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Work on peace in our hearts

Dear brothers and sisters in Christ,

In the past few weeks, our Holy Father, Pope Francis, has spoken out strongly and often about peace. He is prodding us to think about peace in both the large and the small details of life. In the large sense, for example, we who bear the name and the grace of our Lord Jesus Christ hope to bring peace to a terrible civil war, like Syria’s. This is why Pope Francis called for a day of prayer and fasting for peace on Sept. 7, and why we can continue to pray and offer our sacrifices for that end. In the small sense, we work for peace by, for example, refusing to engage in destructive social behaviors like gossip and slander. Pope Francis preached powerfully last Friday about the harm caused by such violations of the Eighth Commandment.

It may seem that peace in the larger sense is beyond the ability of most of us to affect. In part, that appearance is true. How we live our lives as believers here in Iowa doesn’t immediately change the violence caused and suffered by others halfway around the world. But there is still a connection. We do have the capacity, as simple believers, to change the world for the better. After all, it is Christ’s life in us, and Christ’s power in us, that does the changing!

First, we need to work for peace in our own hearts. That means a commitment to constant prayer, examination of conscience, and frequent Confession, rooting out our own sins. “The one who would be my disciple must take up his cross and follow me.” The ancient Fathers loved to speak of the Cross as both a yoke and a plow.

The Cross is a yoke because by it we are joined side-by-side with Christ in His work of salvation, like two oxen working perfectly in step. Under its constant guidance, we can’t wander off from His path, or pull ahead or lag behind. The more we strive to work with Christ, rather than apart from Him or against Him, the more we will find a deep well of interior peace sustaining us against daily temptations. And Christ Himself tells us, “My yoke is easy” to bear.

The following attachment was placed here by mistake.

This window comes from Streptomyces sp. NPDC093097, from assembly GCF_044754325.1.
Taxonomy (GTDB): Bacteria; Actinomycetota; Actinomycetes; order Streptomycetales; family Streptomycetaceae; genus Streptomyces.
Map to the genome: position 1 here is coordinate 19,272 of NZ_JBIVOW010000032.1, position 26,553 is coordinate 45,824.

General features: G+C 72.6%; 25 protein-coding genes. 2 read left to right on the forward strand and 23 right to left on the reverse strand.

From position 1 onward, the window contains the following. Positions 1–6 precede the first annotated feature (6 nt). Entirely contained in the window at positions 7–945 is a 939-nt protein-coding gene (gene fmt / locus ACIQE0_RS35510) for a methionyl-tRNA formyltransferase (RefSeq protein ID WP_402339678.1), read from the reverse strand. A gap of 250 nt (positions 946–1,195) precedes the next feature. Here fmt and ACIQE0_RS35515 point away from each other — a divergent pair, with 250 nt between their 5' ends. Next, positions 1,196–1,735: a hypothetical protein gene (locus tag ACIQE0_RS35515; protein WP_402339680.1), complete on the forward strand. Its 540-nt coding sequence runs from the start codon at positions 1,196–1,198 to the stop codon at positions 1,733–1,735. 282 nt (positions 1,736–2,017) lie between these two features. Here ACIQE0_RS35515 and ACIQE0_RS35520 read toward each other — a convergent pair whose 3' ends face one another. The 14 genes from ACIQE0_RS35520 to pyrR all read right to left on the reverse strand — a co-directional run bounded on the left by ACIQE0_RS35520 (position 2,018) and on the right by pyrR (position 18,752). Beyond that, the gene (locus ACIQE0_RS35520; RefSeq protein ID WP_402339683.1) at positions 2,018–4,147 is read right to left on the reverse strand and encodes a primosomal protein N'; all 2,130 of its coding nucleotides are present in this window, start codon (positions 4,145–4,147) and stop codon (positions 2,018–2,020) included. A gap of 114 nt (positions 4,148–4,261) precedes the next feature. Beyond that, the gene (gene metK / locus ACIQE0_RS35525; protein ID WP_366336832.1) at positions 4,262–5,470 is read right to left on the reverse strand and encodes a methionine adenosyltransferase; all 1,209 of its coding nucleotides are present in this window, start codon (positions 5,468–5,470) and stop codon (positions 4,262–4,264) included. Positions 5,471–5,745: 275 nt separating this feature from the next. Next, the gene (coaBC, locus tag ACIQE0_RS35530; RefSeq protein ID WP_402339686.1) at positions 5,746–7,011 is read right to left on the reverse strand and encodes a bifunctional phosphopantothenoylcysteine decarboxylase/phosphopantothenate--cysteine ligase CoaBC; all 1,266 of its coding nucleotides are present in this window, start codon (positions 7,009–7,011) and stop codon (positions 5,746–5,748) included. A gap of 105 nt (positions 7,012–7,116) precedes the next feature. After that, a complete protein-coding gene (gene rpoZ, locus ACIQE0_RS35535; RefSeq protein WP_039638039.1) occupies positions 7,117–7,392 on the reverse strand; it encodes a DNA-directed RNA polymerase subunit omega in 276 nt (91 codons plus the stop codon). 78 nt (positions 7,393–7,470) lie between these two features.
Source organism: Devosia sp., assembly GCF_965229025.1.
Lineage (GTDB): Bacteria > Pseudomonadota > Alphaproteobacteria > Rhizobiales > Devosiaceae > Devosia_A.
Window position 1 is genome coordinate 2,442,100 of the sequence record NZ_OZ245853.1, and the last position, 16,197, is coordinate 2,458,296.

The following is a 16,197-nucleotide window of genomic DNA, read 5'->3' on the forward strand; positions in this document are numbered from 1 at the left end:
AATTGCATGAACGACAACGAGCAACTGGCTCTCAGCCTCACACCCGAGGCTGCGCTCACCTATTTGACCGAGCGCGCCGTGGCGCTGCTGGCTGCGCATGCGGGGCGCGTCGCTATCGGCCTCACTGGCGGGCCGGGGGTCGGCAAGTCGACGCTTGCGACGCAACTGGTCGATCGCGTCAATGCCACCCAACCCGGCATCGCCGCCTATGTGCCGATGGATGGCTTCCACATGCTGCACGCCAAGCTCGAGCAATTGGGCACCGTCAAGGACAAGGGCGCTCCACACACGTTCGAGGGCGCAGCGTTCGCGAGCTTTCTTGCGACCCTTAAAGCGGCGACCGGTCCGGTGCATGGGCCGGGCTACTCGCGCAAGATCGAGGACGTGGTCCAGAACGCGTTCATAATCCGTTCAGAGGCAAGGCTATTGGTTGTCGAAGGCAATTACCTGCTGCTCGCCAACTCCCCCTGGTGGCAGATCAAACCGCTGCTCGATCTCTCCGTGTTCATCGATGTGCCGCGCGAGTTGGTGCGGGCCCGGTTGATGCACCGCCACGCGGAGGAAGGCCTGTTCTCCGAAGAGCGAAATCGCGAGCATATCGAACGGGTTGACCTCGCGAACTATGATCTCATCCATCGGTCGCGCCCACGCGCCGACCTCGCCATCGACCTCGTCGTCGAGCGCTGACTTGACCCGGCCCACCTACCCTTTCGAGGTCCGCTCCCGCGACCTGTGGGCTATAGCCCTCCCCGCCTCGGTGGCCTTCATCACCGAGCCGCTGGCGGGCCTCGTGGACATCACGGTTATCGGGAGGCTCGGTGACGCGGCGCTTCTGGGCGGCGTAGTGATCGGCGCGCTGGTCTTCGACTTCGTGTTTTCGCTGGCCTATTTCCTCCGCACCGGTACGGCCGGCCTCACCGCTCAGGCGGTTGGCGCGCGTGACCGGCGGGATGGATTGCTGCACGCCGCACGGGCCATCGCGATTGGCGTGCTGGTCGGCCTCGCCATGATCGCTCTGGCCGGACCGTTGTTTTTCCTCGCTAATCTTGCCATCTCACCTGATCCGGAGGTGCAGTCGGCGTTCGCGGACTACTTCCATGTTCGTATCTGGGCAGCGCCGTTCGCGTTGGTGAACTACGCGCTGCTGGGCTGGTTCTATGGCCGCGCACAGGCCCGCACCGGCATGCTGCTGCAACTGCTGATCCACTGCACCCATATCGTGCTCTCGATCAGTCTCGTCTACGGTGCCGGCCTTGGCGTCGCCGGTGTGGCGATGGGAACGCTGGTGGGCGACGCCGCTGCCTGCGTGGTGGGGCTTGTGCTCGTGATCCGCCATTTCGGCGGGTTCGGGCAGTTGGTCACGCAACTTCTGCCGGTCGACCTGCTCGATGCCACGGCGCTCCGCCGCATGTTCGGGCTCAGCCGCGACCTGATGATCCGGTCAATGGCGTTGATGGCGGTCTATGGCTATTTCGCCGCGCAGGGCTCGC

The Cross is also a plow, because with it God cultivates our hearts, to make them fertile for growing His Word. The stones of sin that lie deep in our hearts are plowed up and pushed aside by the Cross. The hard soil of anger or resentment is loosened and watered. Soil exhausted by the trials and suffering of this world is fertilized with the holy Eucharist. The seeds of the Gospel, like the mustard seed in Christ’s parable, take deeper root and grow more abundantly.

Second, as we make a little progress in this path of continuing conversion, we have something to offer our family and friends, our coworkers and neighbors. Living close to Christ in our hearts, we bring Him closer to those around us. We will have, and can share, some measure of that peace that only He can give. This is the peace that does not return evil for evil, but returns good instead. This is the peace that turns away from anger and impatience, offering forgiveness and kindness to those daily provocations. This is grace, that God pours into our hearts and lets spill over into the lives of those around us.

It’s important for us to remember that we don’t have to be perfect to let this grace help others too. As long as we live this life, we will remain sinners. What we must be is repentant. “A humble and contrite heart, O God, you will not spurn.” Our repentance, not our total avoidance of sin, is what keeps us coming back to Christ again and again to beg for, and to receive, His forgiveness. Of course, we try to be stronger and to sin less, but even as sinners, simply being forgiven makes it possible for us to forgive others. Simply receiving peace from God enables us to offer peace to others.

What’s true at the local level is also true at the national level, and at the international level. The closer all of us are to God, the better our whole country will be – the more just our laws, the less scandalous our leaders, the less corrupt our culture, the more generous and prudent the use of our wealth and military might. Again, I repeat, I’m not trying to paint a picture of some unrealistic ideal of a nation not comprised of sinners. We are and will remain sinners until we die in this life. But a community or a nation or a world made up of repentant sinners is a far more welcoming and peaceful place than one made up of the unrepentant and hard of heart.

Our actions always speak loudly. If we are close to Christ in our hearts, our actions will show it. If we are far from Christ in our hearts, our actions will show that, too. All of us can work for peace in the world by bringing our faith in Christ to bear on the little things, every day. May our carrying of the Cross in the footsteps of our Lord Jesus Christ be a visible and effective witness to His saving love!

Your brother in Christ,

Most Reverend R. Walker Nickless,
Bishop of Sioux City

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